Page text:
ESPE Abstracts (2016) 86 P-P1-145

To Study the Efficacy and Safety of Growth Hormone (GH) Therapy in Children with Pycnodysostosis

Zainab Mohameda,b, Pooja Sachdevb, Imran Zamira, Joanna Bensonb, Louise Denvirb, M Zulf Mughala & Tabitha Randellb


aRoyal Manchester Children’s Hospital, Central Manchester University Hospital NHS Trust, Manchester, UK; bDepartment of Paediatric Endocrinology and Diabetes, Nottingham Children’s Hospital, Nottingham, UK


Background: Pycnodysostosis is a rare recessive condition with mutation in the cathepsin K gene, causing reduction in bone reabsorption resulting in abnormally dense and fragile bones. Characteristic features include deformity of the skull, maxilla causing craniofacial, dental abnormalities with skeletal changes and short stature. Growth hormone therapy has been attempted in a small group of patients with Pycnodysostosis to promote final adult height, however has not been shown to be efficacious.

Objective: To evaluate the efficacy of GH therapy for short stature in Pycnodysostosis.

Methods: A retrospective analysis of growth data from paediatric outpatient clinic on n=3 children, (two siblings female (A and B aged 16 and 14 year); and one male (C) 15 year). Both siblings received GH (~3 mg/m2 per day) privately from an external center abroad (Europe), for approximately 4 year period along with puberty blocker injections for ~1 to 2 years. Subject (C) received growth hormone (0.4 mg/m2 per day) trial for 4 months at an endocrine center within UK. All patients tested negative for growth hormone deficiency prior to starting GH therapy. Serial anthropometric data pretreatment was compared with that during GH therapy.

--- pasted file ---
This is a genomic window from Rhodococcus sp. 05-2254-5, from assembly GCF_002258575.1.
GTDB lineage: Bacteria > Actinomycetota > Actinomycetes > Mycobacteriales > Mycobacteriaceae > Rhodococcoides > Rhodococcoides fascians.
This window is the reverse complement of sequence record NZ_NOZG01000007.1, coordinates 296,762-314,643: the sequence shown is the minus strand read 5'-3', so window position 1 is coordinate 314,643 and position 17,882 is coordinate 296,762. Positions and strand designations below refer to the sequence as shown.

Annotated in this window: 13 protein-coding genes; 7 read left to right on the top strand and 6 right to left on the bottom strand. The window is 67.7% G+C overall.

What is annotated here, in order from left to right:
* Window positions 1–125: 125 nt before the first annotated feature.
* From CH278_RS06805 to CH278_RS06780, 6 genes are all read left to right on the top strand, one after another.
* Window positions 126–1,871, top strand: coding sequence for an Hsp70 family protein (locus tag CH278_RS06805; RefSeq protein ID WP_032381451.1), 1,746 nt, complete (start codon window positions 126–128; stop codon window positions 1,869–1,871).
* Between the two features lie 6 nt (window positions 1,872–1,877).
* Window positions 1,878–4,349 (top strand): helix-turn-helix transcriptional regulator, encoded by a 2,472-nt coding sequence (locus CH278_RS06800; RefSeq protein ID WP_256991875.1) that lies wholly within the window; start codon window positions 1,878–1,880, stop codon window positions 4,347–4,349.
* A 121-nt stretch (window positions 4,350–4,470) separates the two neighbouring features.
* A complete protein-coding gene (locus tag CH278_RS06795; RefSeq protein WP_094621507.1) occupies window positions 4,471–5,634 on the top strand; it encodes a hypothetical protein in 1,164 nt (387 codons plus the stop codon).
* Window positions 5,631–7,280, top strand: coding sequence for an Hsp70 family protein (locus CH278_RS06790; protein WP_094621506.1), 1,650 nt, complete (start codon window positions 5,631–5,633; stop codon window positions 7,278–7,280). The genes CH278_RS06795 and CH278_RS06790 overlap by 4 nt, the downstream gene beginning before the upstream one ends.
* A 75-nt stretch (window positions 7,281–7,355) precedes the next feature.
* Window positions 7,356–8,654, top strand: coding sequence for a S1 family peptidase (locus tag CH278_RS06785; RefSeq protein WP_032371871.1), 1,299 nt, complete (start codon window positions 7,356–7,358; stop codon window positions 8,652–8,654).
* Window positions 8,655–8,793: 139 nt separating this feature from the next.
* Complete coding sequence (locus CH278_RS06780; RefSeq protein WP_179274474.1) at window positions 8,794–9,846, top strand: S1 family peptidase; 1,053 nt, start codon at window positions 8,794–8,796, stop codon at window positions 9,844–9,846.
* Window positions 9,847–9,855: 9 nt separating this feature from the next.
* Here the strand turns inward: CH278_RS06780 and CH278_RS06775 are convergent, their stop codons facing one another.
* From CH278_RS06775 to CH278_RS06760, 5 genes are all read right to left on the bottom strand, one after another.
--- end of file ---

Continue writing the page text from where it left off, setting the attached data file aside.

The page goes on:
Results: The pre-treatment height centile for n=3, was < 1st percentile. Height SDS mean (±S.D.), in (A) pretreatment and end of therapy (–2.23±0.2) and (–2.24±0.4); (B) (–2.9±0.2) and (–3.28±0.3) at 4 years; (C) (–3.8±0.2) and (–3.28±0) at 4 months. The height velocity changed from 5.4 (±0.4) to 5.2 (±1.5); 5.5 (±1.5) to 5.9 (±1.4) cm/year after 4 year treatment in (A) and (B); 5.4 (±2.2) to 5 cm/year after 4 months of treatment in C. IGF1 during GH treatment showed stark rise above normal range. Moreover, BMI z-score worsened on treatment in (A) +1.67 to +1.93 and (B)+2.8 to 3.19 respectively. Symptoms of sleep apnea and insulin resistance worsened on GH therapy, no signs of raised intracranial pressure were noted.

Conclusion: GH therapy failed to show any improvement in growth velocity or height SDS. Increased insulin resistance, weight gain, exponential rise in serum IGF1 level was seen in 2/3 patients raising concerns about its safety. In contrast to previous report this case series shows no beneficial effect from growth hormone therapy. High IGF1 levels are associated with a greater risk for prostate and breast cancer therefore challenging the potential benefit of GH therapy for treatment of short children with skeletal dysmorphology.

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